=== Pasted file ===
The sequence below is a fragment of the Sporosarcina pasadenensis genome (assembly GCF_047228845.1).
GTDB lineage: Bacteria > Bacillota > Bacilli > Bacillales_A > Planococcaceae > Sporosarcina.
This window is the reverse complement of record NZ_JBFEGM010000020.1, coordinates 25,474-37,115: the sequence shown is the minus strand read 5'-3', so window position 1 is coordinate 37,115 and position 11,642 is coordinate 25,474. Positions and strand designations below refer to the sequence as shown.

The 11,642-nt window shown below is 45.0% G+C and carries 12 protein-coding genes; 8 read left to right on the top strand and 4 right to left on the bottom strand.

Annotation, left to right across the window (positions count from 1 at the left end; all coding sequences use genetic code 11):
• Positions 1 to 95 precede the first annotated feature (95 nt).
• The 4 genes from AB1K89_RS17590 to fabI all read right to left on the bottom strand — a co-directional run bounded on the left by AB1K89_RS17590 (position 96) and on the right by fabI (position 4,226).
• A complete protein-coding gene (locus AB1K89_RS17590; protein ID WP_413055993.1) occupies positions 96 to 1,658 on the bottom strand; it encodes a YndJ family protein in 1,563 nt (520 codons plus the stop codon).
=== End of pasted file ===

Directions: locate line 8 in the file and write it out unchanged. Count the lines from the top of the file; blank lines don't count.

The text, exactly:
• A complete protein-coding gene (locus AB1K89_RS17590; protein ID WP_413055993.1) occupies positions 96 to 1,658 on the bottom strand; it encodes a YndJ family protein in 1,563 nt (520 codons plus the stop codon).